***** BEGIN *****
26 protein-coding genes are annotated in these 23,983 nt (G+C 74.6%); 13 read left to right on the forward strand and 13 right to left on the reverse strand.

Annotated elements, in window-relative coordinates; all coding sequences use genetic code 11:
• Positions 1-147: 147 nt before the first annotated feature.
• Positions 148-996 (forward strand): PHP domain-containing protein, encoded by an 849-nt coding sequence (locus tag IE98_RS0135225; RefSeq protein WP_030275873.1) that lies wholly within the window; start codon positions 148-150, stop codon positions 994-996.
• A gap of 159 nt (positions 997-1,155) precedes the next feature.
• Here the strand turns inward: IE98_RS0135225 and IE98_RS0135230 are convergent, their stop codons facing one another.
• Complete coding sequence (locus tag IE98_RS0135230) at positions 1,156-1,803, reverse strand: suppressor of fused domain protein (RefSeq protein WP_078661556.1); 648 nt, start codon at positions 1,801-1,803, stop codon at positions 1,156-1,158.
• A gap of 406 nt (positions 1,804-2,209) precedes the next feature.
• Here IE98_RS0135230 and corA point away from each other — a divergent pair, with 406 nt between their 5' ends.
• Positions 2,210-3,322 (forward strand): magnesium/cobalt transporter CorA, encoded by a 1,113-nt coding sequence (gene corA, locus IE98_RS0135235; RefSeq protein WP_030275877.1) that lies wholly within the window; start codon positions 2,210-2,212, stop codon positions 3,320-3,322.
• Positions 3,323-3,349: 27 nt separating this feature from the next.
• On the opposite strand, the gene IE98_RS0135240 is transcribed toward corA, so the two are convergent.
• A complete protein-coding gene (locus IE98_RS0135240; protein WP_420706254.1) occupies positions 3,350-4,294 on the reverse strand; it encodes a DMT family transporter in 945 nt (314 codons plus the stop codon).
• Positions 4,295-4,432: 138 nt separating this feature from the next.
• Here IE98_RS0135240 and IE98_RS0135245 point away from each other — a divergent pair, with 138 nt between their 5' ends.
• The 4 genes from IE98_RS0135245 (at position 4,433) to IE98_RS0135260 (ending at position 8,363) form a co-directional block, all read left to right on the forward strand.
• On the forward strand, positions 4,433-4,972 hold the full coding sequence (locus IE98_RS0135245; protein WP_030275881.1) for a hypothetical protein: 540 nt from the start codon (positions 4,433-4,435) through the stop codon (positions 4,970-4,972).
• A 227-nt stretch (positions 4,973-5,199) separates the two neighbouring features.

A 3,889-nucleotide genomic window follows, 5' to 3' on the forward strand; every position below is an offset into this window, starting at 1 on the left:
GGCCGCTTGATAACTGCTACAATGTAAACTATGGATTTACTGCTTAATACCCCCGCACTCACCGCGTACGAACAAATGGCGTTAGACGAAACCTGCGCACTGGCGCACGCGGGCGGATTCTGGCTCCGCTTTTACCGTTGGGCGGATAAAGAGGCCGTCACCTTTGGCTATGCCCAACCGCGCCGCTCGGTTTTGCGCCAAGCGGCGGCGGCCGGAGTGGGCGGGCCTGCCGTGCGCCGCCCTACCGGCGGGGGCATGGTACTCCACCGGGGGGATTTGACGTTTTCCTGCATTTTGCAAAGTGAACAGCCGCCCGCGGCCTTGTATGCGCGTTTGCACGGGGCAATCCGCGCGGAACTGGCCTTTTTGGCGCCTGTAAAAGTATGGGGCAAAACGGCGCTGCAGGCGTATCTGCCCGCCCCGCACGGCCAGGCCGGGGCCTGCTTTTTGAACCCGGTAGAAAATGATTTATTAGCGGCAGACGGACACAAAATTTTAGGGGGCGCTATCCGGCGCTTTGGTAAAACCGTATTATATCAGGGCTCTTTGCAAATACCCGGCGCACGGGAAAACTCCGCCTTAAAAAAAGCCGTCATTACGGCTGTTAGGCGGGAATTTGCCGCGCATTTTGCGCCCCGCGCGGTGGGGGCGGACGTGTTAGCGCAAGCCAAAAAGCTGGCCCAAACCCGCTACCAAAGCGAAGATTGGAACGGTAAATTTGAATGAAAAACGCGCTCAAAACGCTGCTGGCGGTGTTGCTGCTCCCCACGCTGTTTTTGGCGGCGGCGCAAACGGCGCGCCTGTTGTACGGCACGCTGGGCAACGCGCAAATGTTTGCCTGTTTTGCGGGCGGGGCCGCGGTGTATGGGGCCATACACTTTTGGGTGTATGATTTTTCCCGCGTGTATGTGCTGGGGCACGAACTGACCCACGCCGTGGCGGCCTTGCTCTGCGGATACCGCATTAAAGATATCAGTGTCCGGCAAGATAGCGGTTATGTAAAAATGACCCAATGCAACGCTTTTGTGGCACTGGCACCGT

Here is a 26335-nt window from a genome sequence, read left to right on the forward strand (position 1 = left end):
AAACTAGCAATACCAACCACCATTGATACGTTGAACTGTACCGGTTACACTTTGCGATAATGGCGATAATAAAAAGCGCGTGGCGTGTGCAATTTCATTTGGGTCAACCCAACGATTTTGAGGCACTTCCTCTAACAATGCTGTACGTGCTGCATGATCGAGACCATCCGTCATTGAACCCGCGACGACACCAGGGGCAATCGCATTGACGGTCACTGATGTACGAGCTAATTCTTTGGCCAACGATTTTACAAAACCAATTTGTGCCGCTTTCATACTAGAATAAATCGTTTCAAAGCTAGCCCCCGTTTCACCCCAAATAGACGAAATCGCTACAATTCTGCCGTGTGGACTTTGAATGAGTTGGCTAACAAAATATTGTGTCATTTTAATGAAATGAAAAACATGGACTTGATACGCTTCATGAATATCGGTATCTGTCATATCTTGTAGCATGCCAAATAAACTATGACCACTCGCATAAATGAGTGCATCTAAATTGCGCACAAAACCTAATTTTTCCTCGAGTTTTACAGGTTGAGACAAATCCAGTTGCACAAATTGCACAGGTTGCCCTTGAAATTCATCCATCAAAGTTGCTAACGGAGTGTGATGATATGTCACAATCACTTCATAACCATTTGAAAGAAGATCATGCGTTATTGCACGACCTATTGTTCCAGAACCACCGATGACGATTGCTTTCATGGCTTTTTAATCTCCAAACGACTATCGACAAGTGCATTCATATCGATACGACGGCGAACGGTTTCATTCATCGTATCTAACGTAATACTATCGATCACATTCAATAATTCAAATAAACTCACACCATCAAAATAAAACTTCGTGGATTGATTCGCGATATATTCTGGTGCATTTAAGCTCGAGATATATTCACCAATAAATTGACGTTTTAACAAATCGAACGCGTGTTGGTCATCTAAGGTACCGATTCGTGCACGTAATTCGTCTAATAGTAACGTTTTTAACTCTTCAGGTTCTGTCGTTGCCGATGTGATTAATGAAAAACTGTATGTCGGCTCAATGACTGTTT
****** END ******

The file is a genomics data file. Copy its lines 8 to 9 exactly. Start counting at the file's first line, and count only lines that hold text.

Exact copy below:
• A gap of 406 nt (positions 1,804-2,209) precedes the next feature.
• Here IE98_RS0135230 and corA point away from each other — a divergent pair, with 406 nt between their 5' ends.